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It may have been minor, but the National Weather Service has confirmed that a tornado touched down near the Grayson/Carroll line on Martha's Knob Road on May 6.
According to the NWS office in Blacksburg, the tornado was on the ground for approximately 1.8 miles along Martha's Knob Road. The tornado's EF0 rating on the scale means wind speeds were 65-85 mph and it was about 15-20 yards wide.
The twister touched down around 10:25 p.m. near the intersection of Peaks Mountain Road and traveled east-northeast along Martha's Knob Road to the intersection of Dickey Road.
The NWS said several dozen trees were snapped or uprooted and one structure was slightly damaged by a falling tree.
After receiving several calls from the area, the NWS sent an investigator out to survey the damage. A preliminary investigation showed evidence of a twister.
Residents in the area described the sound to The Gazette as if a train were barreling past their homes.
According to the Virginia Department of Emergency Management's Web site, Virginia has averaged 9 tornadoes a year between 1950 and 2007.
During that span, 539 twisters have touched down in the state, with about 80 percent (435) being classified as EF0 or EF1 — the weakest classifications.
Since tornado fatality records began in 1916, 65 Virginians have died from a tornado. According to the Web site, one-third of those deaths occurred during a tornado outbreak on May 2, 1929 — Virginia's worst such incident.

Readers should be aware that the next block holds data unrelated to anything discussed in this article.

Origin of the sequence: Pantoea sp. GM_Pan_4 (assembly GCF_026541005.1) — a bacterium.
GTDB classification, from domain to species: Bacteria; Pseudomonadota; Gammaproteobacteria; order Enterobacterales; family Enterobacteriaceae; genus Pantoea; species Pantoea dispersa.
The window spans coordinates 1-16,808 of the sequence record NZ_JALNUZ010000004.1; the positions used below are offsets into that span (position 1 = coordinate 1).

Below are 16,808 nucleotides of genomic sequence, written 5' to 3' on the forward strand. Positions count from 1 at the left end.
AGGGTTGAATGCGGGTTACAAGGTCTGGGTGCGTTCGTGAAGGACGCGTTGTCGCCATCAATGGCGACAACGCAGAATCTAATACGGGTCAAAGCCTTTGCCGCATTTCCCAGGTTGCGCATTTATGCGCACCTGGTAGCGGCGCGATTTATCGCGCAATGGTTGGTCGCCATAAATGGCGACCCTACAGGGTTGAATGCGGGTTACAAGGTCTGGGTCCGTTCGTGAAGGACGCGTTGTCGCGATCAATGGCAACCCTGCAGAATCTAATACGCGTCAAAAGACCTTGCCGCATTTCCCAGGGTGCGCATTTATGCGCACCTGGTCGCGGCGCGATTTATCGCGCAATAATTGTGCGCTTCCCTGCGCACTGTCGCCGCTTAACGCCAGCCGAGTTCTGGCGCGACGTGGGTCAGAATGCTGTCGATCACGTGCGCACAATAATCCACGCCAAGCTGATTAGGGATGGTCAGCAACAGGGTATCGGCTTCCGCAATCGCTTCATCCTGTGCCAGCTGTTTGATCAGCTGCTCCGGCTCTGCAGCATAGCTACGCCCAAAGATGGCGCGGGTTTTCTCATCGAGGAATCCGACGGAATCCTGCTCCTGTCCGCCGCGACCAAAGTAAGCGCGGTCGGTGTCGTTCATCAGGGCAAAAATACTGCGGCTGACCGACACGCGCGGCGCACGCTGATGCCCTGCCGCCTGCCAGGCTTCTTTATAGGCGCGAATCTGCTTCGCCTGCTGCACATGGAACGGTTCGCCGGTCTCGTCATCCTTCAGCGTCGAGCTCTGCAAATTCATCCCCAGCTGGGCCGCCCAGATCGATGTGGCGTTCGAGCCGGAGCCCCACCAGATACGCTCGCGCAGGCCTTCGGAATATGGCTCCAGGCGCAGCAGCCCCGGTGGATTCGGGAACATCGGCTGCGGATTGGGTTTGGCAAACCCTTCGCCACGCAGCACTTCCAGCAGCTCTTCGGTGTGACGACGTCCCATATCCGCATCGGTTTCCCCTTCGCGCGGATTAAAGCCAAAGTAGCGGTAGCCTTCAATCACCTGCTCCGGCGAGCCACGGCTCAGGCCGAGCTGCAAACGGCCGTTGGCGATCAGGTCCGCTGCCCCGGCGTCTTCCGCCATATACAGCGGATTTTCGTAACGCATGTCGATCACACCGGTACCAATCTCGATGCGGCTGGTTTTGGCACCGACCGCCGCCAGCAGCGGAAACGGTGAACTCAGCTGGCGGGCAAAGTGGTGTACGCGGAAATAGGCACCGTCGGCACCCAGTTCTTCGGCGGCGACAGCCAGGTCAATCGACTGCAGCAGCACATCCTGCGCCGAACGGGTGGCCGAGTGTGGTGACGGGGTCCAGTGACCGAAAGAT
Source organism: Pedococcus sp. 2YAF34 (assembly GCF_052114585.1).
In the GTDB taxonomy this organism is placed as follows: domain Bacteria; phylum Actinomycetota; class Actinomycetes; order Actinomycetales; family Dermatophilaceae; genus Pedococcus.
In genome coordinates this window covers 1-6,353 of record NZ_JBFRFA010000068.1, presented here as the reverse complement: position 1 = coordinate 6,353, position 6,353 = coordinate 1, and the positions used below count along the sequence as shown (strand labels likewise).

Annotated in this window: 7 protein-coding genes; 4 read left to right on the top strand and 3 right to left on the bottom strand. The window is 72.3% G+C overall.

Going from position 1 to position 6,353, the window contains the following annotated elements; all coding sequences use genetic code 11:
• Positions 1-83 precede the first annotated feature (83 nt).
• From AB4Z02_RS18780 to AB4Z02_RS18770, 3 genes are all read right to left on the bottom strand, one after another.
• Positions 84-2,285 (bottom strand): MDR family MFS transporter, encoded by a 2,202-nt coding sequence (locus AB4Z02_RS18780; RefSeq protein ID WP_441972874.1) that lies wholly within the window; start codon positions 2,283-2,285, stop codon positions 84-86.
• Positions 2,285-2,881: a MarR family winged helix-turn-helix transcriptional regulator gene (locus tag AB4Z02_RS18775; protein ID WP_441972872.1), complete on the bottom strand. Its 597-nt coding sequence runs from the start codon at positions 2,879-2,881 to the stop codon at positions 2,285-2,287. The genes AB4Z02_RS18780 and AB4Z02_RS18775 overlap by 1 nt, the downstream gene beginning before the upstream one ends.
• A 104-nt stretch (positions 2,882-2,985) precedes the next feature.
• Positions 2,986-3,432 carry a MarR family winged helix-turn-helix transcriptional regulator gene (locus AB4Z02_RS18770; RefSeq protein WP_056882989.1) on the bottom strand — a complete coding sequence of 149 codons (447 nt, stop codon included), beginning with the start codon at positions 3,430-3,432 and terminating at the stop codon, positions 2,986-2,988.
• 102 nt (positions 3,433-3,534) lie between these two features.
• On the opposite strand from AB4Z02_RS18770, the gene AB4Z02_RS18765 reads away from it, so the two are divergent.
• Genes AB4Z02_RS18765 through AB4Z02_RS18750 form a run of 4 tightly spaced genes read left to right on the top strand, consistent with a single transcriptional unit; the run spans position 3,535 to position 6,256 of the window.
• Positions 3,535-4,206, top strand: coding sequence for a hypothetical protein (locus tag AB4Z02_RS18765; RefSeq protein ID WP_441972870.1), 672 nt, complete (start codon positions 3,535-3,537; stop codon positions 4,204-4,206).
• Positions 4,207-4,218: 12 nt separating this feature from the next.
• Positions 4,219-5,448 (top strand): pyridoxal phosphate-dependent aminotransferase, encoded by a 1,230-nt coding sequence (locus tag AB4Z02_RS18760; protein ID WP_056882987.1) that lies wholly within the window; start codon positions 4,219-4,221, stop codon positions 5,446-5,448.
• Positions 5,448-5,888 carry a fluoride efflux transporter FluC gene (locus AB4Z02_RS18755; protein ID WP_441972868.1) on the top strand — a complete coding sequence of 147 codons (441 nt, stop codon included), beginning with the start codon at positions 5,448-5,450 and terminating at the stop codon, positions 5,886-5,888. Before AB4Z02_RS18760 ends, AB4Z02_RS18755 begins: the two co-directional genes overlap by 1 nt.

The Web site notes that the daily and annual records for tornadoes were shattered in 2004, when 87 tornadoes struck the Commonwealth.
Remnants of hurricanes Gaston, Frances and Ivan spawned nearly 80 percent of the tornadoes in a three-week period between Aug. 30 and Sept. 18. Ivan's remnants alone spawned 40 tornadoes on Sept. 7, 2004 — setting Virginia's record for the most tornadoes in a single day. The single day total also broke the record for number of tornadoes in a year. The previous record was 31 twisters in 2003.
Since 1950, Carroll County has only had three confirmed tornadoes, while Grayson has one and the City of Galax had zero.
A tornado often appears as a funnel-shaped cloud and typically extends from a thunderstorm cloud to the ground. Twisters can be anywhere from a few yards wide to more than a mile, with wind speeds reaching 250 mph or more.
Most tornados have wind speeds of 100 mph or less and weak tornadoes (F0-F1) often last only minutes.
• For more information on Virginia's tornado history visit VAEmergency.com.